Joanna Górka-Dynysiewicz, Jolanta Zuwała-Jagiełło
Pentraxin 3 and its role in tissue repair
Pentraxin 3 (PTX3) is a member of the long pentraxin family. It is an acute-phase protein produced and released in regions of injury. It belongs to humoral innate immune response. It acts as an indicator and regulator of inflammation, in response to the activity of i.a. proinflammatory cytokines (TNF-α, IL-1β), toll‑like receptor (TLR) agonists and lipopolysaccharides. It is synthesised in different types of cells, such as: monocytes, macrophages, dendritic cells, endothelial cells, smooth muscle cells, fibroblasts or adipocytes. PTX3 is also produced during neutrophil differentiation and stored in specific granules of mature neutrophils, ready to be released upon microbial recognition. This multimeric glycoprotein is composed of 381 amino acid residues. It contains the N-terminal domain (18-178 amino acid residues) and the C-terminal domain (179-381 amino acid residues), including the 17-amino-acid signal peptide. Its modular structure enables its various bioactivity. PTX3 removes apoptotic cells during the immune response. PTX3 interacts with components of the hemostatic system and the fibrinolytic cascade, under acidic conditions that occur in damaged tissues. As a result of the interaction with plasminogen and fibrin in the wound, pentraxin 3 promotes the process of fibrinolysis and plays a role in the tissue repair process. Together with chemokines, PTX3 organises the leukocyte recruitment in the region of injury, contributing to the formation of the inflammatory microenvironment and the suppression of the inflammatory response. In many animal models, it has been shown that PTX3 plays a complex, non-redundant role in pathogen resistance, inflammation control and tissue repair, acting as an onco-suppressor gene as well. The diverse bioactivity of PTX3 is probably a result of its capability to interact with a wide spectrum of ligands, including complement components, adhesion molecules, growth factors and extracellular matrix components. The involvement of PTX3 in many biological processes determines it as a potentially important biomarker of many diseases. These studies will prove that pentraxin 3 is involved in tissue regeneration. The involvement of PTX3 in tissue injury / tissue remodelling will highlight the relationship and interaction between homeostasis and resistance. This information helps us to understand why PTX3 may become a potential diagnostic marker of the severity of illness related to tissue remodeling, as well as it provides sufficient evidence for using this protein as a therapeutic tool. A better understanding of the complex mechanisms, in which pentraxin 3 is involved, should be sought.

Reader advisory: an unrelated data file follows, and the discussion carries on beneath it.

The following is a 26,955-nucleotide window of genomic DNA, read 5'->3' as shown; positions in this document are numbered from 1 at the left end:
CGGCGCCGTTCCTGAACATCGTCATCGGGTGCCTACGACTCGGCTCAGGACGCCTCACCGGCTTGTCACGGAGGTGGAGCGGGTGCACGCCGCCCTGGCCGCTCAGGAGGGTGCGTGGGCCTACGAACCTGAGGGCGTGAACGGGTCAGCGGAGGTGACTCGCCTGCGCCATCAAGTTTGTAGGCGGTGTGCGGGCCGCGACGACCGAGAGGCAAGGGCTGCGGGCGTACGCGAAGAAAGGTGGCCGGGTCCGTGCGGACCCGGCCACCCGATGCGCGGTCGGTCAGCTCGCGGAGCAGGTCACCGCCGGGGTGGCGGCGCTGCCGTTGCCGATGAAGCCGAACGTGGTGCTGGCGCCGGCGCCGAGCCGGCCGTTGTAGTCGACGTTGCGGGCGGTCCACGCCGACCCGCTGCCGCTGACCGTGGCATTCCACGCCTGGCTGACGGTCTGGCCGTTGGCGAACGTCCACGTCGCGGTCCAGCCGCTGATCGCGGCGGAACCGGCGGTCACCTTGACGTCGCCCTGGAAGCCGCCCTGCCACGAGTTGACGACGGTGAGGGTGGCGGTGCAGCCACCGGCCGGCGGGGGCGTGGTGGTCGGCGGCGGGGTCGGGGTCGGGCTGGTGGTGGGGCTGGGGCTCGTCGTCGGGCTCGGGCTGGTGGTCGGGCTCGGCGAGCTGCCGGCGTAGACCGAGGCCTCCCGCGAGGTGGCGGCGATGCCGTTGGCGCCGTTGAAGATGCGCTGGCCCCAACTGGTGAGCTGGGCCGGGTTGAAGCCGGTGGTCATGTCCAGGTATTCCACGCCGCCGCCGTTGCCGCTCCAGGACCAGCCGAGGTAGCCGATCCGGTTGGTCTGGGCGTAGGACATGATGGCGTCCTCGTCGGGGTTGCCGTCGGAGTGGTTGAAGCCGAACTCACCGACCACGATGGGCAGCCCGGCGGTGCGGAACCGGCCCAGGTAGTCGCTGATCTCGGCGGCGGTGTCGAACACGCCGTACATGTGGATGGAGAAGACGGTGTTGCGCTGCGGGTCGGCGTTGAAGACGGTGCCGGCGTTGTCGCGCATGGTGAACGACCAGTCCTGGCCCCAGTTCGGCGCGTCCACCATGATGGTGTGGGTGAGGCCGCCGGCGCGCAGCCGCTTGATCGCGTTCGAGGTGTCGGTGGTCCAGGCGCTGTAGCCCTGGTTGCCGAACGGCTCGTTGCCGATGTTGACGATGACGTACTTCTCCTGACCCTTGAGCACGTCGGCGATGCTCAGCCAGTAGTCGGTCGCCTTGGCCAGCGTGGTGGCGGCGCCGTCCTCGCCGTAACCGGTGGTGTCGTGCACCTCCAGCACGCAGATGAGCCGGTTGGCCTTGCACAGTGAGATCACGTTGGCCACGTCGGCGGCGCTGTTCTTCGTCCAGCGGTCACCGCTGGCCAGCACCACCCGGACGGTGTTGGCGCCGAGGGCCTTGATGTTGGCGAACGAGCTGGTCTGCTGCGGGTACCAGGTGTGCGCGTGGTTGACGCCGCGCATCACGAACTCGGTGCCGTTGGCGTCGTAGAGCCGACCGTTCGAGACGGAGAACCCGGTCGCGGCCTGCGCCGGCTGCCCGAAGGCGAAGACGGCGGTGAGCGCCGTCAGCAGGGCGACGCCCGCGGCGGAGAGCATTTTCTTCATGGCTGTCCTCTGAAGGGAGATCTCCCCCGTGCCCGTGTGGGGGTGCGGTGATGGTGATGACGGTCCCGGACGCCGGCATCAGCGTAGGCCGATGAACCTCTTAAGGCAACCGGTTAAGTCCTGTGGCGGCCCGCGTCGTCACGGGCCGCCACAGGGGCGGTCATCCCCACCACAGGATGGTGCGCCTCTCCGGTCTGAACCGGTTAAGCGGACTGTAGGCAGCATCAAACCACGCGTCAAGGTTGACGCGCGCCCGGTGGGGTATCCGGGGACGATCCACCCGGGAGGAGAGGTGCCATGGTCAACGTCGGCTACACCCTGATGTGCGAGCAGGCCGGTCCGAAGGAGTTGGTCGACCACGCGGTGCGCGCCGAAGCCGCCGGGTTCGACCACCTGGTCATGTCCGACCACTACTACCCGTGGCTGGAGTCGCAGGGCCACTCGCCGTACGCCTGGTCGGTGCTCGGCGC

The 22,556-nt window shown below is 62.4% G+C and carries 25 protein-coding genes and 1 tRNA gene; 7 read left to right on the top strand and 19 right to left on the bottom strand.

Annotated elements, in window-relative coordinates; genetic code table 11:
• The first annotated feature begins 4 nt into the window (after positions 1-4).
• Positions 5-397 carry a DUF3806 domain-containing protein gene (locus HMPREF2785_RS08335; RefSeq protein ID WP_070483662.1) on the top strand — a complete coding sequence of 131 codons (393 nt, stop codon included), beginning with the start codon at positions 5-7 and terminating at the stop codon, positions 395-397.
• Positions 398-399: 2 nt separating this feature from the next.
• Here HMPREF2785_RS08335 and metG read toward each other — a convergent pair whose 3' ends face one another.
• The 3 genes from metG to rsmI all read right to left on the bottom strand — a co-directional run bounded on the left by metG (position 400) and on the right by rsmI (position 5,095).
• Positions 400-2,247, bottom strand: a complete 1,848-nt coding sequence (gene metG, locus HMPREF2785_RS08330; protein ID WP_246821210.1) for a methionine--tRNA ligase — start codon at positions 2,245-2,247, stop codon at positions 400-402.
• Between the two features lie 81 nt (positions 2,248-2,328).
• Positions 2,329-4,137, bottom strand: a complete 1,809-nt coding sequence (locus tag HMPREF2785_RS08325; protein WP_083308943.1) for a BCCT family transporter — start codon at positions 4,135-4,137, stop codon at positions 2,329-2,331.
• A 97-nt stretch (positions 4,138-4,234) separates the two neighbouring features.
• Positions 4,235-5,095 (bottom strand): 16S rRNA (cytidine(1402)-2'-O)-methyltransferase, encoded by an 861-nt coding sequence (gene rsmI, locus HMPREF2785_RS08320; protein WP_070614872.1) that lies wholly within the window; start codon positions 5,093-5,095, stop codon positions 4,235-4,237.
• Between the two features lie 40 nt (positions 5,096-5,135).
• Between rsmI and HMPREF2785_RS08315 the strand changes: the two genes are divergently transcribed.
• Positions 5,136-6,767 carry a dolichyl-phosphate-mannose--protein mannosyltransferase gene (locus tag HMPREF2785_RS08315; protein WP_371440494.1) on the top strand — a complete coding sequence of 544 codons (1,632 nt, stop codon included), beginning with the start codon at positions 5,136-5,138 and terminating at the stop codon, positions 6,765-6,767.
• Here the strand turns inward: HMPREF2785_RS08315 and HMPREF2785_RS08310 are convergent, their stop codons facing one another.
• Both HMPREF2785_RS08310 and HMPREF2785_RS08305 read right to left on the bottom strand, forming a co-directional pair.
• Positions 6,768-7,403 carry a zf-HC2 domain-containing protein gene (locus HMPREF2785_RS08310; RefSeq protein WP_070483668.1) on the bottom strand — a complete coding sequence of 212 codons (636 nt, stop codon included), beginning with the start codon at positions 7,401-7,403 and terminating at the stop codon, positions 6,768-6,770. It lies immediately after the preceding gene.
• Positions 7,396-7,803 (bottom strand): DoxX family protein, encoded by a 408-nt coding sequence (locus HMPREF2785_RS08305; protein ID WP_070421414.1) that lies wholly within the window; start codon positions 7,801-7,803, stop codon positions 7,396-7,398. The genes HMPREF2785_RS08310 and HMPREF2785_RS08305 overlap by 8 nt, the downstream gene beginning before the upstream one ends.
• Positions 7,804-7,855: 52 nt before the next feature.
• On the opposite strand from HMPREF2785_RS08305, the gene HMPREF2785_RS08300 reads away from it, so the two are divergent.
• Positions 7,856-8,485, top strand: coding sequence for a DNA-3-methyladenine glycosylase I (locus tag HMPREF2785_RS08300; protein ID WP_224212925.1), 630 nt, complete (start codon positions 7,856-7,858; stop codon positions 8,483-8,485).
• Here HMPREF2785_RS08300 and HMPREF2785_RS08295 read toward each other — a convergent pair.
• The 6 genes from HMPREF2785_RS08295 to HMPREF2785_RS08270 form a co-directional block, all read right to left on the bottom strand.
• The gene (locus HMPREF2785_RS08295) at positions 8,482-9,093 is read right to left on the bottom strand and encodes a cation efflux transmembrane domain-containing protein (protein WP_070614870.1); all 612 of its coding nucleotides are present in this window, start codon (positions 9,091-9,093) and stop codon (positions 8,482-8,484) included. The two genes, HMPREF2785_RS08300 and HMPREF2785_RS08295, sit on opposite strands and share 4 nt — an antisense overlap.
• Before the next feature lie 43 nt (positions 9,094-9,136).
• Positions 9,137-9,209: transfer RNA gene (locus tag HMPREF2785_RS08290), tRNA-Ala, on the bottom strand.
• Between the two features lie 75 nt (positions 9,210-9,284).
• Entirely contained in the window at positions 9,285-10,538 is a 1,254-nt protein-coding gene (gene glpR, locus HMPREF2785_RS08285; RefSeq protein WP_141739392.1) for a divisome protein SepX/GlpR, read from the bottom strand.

Keywords: wound healing, Pentraxin 3, tissue remodeling.
© Farm Pol, 2020, 76(2): 65–72